Monday, January 14, 2008
"Eternity is two people and a ham." -Dorothy Parker
When it comes to living alone, figuring out what to do with leftovers--like four pounds of shredded pork loin, hypothetically--takes ingenuity. And after a few pork sandwiches, I branched out to more exotic offerings.
My transition to "ethnic food" outside of the locally avaliable Tex-Mex was a slow process. I grew up in a town where the local Asian buffet served enchiladas and refried beans alongside beef and broccoli. Even today, I still can't stomach most food from different Indian cultures and pretty much draw the line at Thai food. Almost.
I firmly believe that Southerners should never ever try to imitate other cultures' foods in public. Stick to what you know. However, I am perpetually broke and more often than that a miser. Anything that can keep me from spending $7.42 a meal at the local Thai joint gets a check mark in my book. My favorite (and only) dish at the restaurant--chicken noodle soup with five-spice broth and mushrooms--just is too much for my pocketbook to handle on a weekly basis. The broth is what killed me. It was sweet and salty, hot and savory, and oh my goodness it's hard to resist on a sick day. The local cedar trees are out in full force, and tonight I was craving some of that spicy goodness.
My attempts at imitating this infamous dish have often gone awry. One unfortunate guest from times past would tell you that his host was convinced that five spice + chicken broth would equal a full-bodied soup. My dinner guest ingested the concoction with politeness, but it wasn't my best work. He shortly went outside afterwards for a smoke, possibly to remove all traces of the bland from his palate. I resolved to create something better.
With pounds of shredded pork looking on*, I stumbled upon a recipe posted at Epicurious that looked promising. According to the reviews, the broth was bland. I doubled the amounts of garlic and ginger and added additional five-spice powder.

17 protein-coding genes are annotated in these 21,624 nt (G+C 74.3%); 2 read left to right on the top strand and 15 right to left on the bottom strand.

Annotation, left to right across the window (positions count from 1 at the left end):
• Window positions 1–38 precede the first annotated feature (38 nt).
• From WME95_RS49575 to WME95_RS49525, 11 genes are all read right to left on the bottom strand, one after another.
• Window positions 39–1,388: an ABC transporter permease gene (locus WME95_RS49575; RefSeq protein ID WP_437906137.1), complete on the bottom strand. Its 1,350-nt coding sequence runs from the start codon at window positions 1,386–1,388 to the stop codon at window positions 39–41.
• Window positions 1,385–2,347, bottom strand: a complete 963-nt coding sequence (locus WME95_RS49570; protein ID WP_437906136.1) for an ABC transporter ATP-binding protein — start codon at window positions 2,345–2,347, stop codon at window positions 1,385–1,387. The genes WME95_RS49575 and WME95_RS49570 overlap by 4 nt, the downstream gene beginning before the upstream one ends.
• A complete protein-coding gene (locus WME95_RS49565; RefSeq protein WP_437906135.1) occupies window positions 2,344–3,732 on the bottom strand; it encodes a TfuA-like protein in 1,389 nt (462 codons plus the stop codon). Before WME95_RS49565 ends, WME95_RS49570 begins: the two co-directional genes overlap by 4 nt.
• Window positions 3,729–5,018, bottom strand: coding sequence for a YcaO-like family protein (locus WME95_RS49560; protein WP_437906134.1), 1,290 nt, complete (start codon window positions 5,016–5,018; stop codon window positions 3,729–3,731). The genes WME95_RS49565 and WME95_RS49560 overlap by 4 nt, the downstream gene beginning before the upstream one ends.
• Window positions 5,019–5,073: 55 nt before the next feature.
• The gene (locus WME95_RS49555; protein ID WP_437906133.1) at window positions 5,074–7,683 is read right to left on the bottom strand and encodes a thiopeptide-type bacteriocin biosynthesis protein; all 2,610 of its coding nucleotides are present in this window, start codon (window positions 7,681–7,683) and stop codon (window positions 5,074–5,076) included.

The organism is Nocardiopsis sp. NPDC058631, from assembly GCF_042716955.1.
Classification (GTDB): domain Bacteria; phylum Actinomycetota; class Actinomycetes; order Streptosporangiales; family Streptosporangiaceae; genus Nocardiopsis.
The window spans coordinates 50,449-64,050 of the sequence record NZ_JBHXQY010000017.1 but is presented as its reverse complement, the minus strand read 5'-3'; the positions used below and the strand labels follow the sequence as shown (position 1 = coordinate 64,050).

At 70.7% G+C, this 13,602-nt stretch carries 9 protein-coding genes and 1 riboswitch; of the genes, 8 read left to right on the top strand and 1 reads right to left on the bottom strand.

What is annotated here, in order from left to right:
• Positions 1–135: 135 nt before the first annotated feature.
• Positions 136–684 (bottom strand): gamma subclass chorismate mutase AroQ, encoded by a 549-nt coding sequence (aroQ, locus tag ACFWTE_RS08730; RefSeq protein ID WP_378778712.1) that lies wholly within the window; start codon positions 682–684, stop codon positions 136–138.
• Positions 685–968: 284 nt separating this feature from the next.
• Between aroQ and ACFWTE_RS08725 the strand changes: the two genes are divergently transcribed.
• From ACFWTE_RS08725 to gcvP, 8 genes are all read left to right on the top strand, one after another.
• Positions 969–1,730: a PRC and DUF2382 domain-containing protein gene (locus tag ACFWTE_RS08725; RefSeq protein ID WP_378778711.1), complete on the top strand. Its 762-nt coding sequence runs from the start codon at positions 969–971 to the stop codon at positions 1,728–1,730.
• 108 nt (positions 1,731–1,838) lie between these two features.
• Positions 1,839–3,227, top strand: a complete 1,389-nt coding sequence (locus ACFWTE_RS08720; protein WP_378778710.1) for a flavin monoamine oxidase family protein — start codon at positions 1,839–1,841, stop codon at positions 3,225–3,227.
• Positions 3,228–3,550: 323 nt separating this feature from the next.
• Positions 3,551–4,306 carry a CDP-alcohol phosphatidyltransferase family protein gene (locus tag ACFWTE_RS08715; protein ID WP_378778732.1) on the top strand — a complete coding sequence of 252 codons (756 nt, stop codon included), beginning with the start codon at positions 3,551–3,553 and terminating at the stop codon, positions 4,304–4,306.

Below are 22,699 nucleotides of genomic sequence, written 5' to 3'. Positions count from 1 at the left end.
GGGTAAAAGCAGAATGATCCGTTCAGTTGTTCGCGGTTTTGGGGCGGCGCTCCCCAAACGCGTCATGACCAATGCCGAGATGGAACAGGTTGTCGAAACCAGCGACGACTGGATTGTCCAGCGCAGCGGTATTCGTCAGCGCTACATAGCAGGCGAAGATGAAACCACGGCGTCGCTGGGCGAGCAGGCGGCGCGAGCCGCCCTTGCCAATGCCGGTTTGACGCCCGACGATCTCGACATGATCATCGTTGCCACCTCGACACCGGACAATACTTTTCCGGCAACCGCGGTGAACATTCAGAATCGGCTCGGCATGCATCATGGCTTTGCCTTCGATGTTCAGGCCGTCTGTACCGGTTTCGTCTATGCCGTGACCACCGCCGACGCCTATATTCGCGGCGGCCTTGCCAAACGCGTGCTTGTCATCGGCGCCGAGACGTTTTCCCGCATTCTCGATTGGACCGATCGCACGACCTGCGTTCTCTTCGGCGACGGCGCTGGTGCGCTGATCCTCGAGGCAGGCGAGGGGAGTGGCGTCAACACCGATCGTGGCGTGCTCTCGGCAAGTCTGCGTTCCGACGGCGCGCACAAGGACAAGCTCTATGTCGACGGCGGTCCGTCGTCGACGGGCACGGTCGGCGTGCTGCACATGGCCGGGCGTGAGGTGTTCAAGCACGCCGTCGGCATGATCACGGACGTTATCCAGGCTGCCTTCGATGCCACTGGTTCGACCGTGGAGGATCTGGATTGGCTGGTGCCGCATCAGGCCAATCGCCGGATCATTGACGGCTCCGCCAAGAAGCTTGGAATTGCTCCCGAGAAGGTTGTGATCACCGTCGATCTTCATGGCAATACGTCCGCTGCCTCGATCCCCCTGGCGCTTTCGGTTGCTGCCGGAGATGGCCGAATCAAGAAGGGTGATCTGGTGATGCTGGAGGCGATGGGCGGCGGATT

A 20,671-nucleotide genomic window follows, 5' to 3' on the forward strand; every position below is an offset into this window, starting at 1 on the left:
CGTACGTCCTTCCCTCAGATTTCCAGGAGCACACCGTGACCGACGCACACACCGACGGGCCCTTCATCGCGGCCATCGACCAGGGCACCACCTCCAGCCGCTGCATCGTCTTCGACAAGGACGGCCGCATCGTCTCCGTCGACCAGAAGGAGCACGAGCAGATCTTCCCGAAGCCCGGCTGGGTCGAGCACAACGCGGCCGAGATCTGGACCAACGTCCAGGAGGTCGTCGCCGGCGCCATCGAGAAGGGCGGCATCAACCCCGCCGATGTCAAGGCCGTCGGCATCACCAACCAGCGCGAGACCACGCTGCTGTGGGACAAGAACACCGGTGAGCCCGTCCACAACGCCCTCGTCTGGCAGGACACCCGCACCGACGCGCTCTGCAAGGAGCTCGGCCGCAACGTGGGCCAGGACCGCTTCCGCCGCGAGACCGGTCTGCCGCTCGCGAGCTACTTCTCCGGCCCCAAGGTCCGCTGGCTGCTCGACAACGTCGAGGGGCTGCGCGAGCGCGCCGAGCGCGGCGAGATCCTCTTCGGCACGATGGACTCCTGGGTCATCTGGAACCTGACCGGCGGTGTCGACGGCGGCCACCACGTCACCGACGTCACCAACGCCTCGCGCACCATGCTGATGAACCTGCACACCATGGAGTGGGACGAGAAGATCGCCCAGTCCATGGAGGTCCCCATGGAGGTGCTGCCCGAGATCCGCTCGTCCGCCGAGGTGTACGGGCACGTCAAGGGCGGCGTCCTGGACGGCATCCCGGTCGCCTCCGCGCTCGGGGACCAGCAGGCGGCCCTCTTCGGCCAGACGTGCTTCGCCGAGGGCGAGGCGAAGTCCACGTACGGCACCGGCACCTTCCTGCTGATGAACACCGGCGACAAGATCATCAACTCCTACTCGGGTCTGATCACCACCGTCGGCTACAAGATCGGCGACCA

Since my pork loin was already shredded (see previous post), I sauteed the garlic and ginger** with the five-spice and a little olive oil. It then stuck victoriously to the bottom of the pan. Fearing a burned-on disaster, I quickly tossed in some water to deglaze the pan and then added the broth. After the noodles were in a separate pot, I threw in the pork loin and baby bok choy (chopped about 1/8" thick). The bok choy was a nice green color but still tender when the noodles were done.
Best of all, the broth was a near duplicate of the restaurant's. Success!
Soba noodle soup with roast pork and bok choy
(adapted from Epicurious)
1 tablespoon hoisin sauce
1 tablespoon sugar
3 teaspoons Chinese five-spice powder
1 tablespoon plus 1 teaspoon soy sauce
1 1/2 inches ginger root, chopped thin or minced in a microplane
4 large garlic cloves, minced
1 tb olive oil or vegetable oil
leftover shredded pork loin
8 cups chicken broth
1/2 pound dried soba noodles (two bundles, in my case)
3 baby bok choy
Set water to boil in a stock pot. Salt heavily.
Combine first seven ingredients in a large soup or stock pan. When ingredients become aromatic, add stock and allow to come to a simmer.
Add the soba noodles to the salted water. Add the bok choy and pork to the broth. When the soba noodles are done (about five minutes), drain and add to soup.
Serve with panache.
*okay, I realize that pork can't look at me, but it was wistful.
**I chose the ginger root because it looked like a lobster.